For new parents, nothing is more exciting than hearing their newborn baby scream as they welcome themself into the world. When they leave the hospital to start their new lives, newborns don’t anticipate returning. But some new parents may not realize that there are a number of potentially devastating diseases that can be present in a newborn, yet hidden at the time of birth. These diseases, if undetected, have the potential to cause medical problems as the baby grows, and severely alter a life that could have otherwise been normal.
The Florida Department of Health offers all babies born in our state a newborn screening test, unless the parents refuse. Approximately 24 hours after birth, a few drops of blood will be taken from the baby’s heel. The hospital sends the blood sample to the Florida Newborn Screening Lab in Jacksonville, Florida. The sample is tested for 34 different disorders, predominately metabolic, and the results are sent to the Children’s Medical Services (CMS’) central office in Tallahassee. Follow-up Nurses at the central office will notify the child’s pediatrician and make sure the baby is referred for confirmatory testing at one of the 12 referral centers around the state if an abnormality is detected.
Melissa Perez, a mother whose child participated in Newborn Screening, admits, “When you’re in labor, you have people coming into town for the birth of your baby, your hormones are raging, and you forget about the Newborn Screening testing they do. I feel that’s why it’s so important for it to be an automatic test for newborns; there is so much going on during labor and the process that it’s a failsafe that is already in place for the benefit of the family and of the child.”
Melissa Perez is one parent who received a follow-up call about how her newborn son had PKU, Phenylketonuria, a rare metabolic disorder which affects the way the body breaks down protein and could cause severe brain damage in babies if left untreated. In her son’s case, the early detection and treatment from Newborn Screening Services made all the difference in the world.
“I can’t deny the fact that when the phone call came; I thought it was a horrible practical joke. After getting the information I needed, my son started getting treatment when he was 6 days old, preventing brain damage that could have started at 10 days of age. Because the results came back so quickly and treatment was able to start so early, brain damage was prevented.”
Through CMS, Melissa and her family were paired up with a dietician at Shands Hospital in Gainesville, where they commute every six months for check-ups. At the beginning, Melissa would call daily with questions and concerns. “Our dietician has always been there for me. She never got annoyed, was always available to answer questions and thrilled to help me, support me and provide me with information.”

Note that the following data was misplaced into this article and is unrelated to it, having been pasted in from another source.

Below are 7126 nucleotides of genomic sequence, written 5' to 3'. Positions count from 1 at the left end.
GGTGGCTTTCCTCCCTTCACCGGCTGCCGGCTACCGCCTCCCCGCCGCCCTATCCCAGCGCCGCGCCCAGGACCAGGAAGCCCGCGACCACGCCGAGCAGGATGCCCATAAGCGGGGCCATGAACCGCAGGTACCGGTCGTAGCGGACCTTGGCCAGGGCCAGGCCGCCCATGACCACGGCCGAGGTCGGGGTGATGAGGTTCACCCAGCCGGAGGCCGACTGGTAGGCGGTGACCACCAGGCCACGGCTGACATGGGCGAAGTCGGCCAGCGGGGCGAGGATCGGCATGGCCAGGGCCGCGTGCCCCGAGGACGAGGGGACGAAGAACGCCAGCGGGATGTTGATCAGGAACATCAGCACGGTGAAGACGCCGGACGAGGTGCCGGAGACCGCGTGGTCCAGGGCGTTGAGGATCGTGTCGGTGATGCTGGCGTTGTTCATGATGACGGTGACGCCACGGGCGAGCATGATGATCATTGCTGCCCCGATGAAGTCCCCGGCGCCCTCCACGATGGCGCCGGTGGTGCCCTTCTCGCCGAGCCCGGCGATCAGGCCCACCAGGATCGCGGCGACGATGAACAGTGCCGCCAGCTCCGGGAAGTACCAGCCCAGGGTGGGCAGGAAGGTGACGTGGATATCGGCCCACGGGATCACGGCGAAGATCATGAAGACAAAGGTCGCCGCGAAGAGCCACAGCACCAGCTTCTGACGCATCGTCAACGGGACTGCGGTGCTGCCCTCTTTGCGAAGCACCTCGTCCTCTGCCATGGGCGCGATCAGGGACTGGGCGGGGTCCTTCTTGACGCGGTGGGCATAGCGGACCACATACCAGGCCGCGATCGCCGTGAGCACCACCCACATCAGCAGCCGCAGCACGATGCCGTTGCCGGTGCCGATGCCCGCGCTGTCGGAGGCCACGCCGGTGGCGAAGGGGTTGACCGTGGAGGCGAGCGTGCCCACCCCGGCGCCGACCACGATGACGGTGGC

Melissa’s son is now six years old and beginning first grade this year. He is able to participate like the rest of his classmates through the help and understanding of his teachers, family and dietician. “My son is being treated through a very restricted diet which includes medically modified foods and medical formula that contains all of his proteins. He is doing great because the dietician is amazing. From her advice, we teach him that everyone’s body is different, so certain food is healthy for certain bodies and not for others. “
Newborn screening helps families take the necessary steps following the screening of their child with CMS referral services around the state. Melissa raves about how Newborn Screening is also economically the best decision, calling it “economically sound” compared to finding out about the disease once it has already begun to damage the body.
The American Academy of Pediatrics has estimated that Newborn Screening saves approximately $900,000 per newborn in their lifetime through early detection and treatment (Source: AAP, May 2006, Vol 117, #5; A Supplement to Pediatrics). The long-term, high-cost savings from babies identified with treatable disorders through newborn screening results from these children living relatively normal lives after treatment, and not requiring state-sponsored, specialty programs through Florida’s health care and school systems.
“I am eternally grateful for the Newborn Screening process and the legislators who decided to mandate Newborn Screening in Florida,” says Melissa. There is “absolutely no doubt, [that] Newborn Screening saves lives. “
For more information on Florida’s Newborn Screening Program, visit http://www.doh.state.fl.us/Cms/NewbornScreening/index.html or http://www.cms-kids.com/families/newborn_screening/newborn_screening.html.